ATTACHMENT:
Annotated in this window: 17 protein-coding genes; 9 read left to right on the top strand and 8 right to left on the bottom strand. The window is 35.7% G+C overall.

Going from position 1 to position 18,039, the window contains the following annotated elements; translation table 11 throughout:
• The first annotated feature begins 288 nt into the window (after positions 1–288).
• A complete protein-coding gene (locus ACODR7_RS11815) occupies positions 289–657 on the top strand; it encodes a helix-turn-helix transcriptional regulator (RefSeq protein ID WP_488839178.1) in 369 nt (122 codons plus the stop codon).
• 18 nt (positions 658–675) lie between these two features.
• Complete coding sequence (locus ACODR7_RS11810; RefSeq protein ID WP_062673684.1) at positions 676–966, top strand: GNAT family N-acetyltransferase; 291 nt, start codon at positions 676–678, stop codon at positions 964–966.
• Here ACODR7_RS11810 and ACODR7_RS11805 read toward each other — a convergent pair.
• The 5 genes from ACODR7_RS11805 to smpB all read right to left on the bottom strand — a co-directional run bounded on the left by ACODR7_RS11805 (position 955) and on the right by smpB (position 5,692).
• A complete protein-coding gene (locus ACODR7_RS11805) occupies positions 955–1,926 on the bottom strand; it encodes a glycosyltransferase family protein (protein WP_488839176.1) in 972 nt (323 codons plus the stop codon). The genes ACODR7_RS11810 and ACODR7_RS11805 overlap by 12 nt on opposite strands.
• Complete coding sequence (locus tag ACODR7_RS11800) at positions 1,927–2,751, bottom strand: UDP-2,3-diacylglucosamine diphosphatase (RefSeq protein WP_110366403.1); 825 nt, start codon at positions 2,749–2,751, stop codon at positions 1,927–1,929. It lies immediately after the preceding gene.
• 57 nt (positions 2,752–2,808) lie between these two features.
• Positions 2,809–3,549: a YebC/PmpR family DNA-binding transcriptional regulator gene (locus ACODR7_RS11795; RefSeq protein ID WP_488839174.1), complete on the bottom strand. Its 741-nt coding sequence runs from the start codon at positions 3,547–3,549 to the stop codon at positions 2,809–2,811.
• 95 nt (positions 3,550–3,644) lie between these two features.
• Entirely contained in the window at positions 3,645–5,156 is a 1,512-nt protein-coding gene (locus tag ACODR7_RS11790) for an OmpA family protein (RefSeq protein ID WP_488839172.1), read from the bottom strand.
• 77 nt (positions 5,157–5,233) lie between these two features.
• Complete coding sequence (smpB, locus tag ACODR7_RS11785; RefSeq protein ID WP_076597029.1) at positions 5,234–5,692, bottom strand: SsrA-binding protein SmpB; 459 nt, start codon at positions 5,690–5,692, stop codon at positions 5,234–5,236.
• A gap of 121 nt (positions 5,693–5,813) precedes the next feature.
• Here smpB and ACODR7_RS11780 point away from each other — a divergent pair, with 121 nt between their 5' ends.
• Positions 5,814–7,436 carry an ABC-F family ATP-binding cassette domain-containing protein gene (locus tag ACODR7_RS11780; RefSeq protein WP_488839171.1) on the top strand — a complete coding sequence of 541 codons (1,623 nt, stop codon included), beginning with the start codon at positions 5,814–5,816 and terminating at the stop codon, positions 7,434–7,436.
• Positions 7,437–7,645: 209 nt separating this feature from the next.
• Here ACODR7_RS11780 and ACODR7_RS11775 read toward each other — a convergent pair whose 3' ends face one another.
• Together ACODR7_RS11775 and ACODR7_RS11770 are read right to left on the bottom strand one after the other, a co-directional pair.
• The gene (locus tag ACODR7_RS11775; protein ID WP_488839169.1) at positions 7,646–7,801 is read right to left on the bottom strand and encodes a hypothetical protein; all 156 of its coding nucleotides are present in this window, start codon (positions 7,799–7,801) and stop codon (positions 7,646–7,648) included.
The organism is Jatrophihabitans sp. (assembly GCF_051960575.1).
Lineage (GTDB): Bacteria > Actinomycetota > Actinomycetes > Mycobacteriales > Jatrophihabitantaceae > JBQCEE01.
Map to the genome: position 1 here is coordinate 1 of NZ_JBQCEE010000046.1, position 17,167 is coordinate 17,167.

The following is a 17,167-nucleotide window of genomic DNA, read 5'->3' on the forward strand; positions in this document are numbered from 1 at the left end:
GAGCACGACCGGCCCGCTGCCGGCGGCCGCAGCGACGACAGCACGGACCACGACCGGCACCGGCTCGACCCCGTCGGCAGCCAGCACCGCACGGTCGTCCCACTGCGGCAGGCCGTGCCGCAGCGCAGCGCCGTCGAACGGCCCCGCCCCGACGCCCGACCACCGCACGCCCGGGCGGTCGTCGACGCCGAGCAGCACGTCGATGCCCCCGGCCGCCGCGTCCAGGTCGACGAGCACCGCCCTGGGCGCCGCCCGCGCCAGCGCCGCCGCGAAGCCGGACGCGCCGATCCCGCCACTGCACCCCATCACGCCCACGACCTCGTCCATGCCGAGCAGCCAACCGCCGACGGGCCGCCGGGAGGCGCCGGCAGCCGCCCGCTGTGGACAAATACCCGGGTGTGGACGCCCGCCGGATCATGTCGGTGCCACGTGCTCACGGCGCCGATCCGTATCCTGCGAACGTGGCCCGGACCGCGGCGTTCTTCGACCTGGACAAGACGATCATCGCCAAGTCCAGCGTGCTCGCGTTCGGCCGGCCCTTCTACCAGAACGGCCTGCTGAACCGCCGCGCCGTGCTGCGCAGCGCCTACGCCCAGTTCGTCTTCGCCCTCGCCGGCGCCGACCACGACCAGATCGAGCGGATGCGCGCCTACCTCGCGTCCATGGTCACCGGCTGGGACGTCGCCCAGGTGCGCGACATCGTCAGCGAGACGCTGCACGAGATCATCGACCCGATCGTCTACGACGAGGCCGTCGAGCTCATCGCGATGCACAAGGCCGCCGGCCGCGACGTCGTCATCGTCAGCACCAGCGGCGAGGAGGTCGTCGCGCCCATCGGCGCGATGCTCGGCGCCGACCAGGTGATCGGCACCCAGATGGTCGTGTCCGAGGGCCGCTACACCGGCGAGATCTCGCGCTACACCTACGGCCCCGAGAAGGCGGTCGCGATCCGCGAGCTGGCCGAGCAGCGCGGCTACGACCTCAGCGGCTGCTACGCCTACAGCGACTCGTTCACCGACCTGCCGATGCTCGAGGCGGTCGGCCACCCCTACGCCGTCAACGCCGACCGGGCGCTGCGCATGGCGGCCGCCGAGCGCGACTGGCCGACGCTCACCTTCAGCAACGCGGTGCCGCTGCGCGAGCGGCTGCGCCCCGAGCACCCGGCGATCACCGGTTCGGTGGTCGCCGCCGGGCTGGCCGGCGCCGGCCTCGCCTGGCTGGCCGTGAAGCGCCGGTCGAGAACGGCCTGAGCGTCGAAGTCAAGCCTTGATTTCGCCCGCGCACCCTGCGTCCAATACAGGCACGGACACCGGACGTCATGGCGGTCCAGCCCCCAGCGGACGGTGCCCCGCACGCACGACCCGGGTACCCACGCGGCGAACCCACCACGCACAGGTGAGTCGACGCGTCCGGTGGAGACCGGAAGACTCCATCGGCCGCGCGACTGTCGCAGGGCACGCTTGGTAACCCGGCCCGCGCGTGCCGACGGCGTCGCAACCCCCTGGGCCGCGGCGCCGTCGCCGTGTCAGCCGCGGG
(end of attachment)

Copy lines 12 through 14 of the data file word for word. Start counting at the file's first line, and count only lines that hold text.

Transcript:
• Positions 2,809–3,549: a YebC/PmpR family DNA-binding transcriptional regulator gene (locus ACODR7_RS11795; RefSeq protein ID WP_488839174.1), complete on the bottom strand. Its 741-nt coding sequence runs from the start codon at positions 3,547–3,549 to the stop codon at positions 2,809–2,811.
• 95 nt (positions 3,550–3,644) lie between these two features.
• Entirely contained in the window at positions 3,645–5,156 is a 1,512-nt protein-coding gene (locus tag ACODR7_RS11790) for an OmpA family protein (RefSeq protein ID WP_488839172.1), read from the bottom strand.